The next most famous piece of historic concision is Lincoln’s Gettysburg Address, whose terseness stood out even more powerfully coming after Everett’s lengthy oration. Granted, concision is not easy. Recall Woodrow Wilson’s “If I am to speak for ten minutes, I need a week for preparation; if fifteen minutes, three days; if half an hour, two days; if an hour, I am ready now.”

The opposite of “concise” is, of course, “verbose,” and we know, or ought to know, how insulting that is when judiciously applied. It was of David Copperield that Robert Graves pointed out that, just by cutting every “little,” it could be made, I forget exactly how many pages shorter. That was a reflection mostly on Dickens’s sentimentality, but, indirectly, also on his wordiness. And for lack of concision in speech, we have terms like garrulity, loquacity, talkativeness and, if you look up the last-named in the dictionary, a bunch of other synonyms. Needless to say, what is offensive in speech is just as culpable in writing, probably even more so.

Admittedly, there are some specious excuses, such as your writing being paid by the word inducing you to become wordier. But that is surely a shabby excuse, even granting that in our culture, or lack thereof, writing can be shamelessly underpaid. The sound of one’s own voice, whether in talk or in writing, makes for a poor love object, as even unsophisticated hearers or readers will readily concede. Absolved only is dramatic effect, as when in “King Lear” the word “kill” or the word “never” is repeated several times; extreme rage and extreme grief are accorded the privilege of such iteration, on the stage as in life.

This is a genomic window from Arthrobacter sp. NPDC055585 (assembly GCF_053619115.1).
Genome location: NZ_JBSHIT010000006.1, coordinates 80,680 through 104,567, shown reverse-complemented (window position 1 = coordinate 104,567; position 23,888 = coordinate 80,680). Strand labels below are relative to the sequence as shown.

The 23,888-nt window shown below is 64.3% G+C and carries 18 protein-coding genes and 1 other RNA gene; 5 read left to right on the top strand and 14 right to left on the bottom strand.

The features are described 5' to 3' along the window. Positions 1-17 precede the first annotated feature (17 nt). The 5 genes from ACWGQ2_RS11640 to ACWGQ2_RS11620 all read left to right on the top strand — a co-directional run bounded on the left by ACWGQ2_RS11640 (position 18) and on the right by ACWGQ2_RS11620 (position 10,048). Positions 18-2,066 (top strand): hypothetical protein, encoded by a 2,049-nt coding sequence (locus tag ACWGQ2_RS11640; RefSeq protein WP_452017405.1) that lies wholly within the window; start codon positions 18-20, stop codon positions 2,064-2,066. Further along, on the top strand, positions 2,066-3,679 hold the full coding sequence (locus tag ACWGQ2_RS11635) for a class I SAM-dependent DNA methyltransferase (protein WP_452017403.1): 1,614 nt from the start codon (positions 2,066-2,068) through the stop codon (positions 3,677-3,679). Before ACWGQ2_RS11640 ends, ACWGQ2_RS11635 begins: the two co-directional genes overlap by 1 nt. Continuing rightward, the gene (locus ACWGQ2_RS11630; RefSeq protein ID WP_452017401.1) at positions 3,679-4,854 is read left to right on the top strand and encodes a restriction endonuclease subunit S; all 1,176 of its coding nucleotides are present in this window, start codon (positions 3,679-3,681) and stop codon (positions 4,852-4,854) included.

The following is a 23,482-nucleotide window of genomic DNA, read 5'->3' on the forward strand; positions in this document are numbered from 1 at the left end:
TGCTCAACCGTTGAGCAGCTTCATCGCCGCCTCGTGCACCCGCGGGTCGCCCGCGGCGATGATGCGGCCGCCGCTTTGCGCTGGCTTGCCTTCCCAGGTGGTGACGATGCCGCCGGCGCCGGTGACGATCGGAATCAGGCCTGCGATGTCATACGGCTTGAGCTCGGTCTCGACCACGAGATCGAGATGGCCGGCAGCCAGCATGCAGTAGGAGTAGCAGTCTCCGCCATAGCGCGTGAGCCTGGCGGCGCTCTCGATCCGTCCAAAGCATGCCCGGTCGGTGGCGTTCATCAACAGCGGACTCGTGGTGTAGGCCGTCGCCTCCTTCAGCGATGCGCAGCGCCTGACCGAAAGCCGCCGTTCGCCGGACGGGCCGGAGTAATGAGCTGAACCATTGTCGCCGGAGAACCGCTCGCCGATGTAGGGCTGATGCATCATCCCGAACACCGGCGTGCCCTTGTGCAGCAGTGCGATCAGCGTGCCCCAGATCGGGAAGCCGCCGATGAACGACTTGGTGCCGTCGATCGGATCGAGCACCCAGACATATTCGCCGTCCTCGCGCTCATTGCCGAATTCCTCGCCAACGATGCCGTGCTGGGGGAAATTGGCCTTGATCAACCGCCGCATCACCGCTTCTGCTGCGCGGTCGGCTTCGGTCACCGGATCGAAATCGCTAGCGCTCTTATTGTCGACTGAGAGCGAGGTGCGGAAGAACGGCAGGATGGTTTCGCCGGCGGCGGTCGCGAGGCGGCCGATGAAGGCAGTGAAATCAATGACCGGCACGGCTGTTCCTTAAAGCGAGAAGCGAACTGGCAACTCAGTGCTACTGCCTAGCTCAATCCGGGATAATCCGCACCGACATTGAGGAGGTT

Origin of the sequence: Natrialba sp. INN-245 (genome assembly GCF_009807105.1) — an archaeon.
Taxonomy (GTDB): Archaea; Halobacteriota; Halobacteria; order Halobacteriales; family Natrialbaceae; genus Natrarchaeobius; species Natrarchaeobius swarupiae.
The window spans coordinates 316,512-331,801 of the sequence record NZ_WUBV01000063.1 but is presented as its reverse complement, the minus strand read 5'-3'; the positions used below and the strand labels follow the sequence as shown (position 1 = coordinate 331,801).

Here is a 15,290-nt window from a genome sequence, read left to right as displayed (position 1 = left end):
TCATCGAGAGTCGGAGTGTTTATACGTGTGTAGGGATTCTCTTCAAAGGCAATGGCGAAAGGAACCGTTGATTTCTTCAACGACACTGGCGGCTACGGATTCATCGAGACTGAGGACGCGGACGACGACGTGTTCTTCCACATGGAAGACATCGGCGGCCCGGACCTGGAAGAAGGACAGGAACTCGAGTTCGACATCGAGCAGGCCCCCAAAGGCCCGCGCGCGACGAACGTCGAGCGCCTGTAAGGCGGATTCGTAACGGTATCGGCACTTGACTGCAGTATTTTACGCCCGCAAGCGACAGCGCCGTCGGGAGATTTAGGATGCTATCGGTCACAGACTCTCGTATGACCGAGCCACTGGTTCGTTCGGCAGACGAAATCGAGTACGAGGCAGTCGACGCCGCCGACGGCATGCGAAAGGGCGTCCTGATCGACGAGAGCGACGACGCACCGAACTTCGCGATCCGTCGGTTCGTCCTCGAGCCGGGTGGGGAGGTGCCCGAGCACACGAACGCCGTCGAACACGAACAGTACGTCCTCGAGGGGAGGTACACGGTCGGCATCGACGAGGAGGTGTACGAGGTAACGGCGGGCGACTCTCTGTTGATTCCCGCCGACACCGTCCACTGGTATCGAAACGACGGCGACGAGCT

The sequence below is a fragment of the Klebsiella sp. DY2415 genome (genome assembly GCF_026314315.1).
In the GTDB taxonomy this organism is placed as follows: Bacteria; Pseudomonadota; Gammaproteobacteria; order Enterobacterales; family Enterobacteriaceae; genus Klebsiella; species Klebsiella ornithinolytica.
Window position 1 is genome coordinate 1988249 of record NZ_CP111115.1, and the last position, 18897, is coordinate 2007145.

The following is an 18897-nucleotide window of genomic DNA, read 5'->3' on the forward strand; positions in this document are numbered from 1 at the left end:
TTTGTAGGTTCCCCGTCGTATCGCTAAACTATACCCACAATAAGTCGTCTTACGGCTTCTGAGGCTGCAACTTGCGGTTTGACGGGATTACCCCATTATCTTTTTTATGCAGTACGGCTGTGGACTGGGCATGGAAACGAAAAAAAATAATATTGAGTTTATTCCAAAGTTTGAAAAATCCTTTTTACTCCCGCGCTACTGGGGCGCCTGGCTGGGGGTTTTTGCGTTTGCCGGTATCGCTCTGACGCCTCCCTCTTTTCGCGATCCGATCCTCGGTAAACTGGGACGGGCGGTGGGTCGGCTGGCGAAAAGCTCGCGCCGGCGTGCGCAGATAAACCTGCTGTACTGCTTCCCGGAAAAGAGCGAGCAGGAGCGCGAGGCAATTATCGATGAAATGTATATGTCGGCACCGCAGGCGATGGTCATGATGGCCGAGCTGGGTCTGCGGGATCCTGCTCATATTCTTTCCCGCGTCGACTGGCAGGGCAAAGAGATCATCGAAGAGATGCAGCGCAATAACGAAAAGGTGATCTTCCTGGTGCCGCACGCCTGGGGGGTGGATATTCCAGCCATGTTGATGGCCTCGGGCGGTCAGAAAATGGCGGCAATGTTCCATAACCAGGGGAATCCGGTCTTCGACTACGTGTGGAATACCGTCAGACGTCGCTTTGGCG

In any case, repetition is not the same as prolixity. The former will make you boring, but it is the latter that makes you inept. There are further possible reasons for verbosity. Greed, flattery, evasiveness, mendacity and other undesirables come to mind. To return to “King Lear,” it is the unloving daughters that are wordmongers; the loving daughter is wonderfully concise.

 I forget who it was that summarized the play as “a man has three daughters, which proves sufficient to drive him insane.” That kind of concisions—except when, as here, as a joke—is manifestly undesirable. And for comic purposes, verbosity can be immensely effective. Think of Polonius or, better yet, of Cyrano in the monologue of the nose. Conversely, though, there is the line in a play that—quite undeservedly—always gets a laugh. It is when, after some long, rambling speech by one character, another replies with “No shit?” Although the terseness there is reinforced by scatology, I consider it no laughing matter.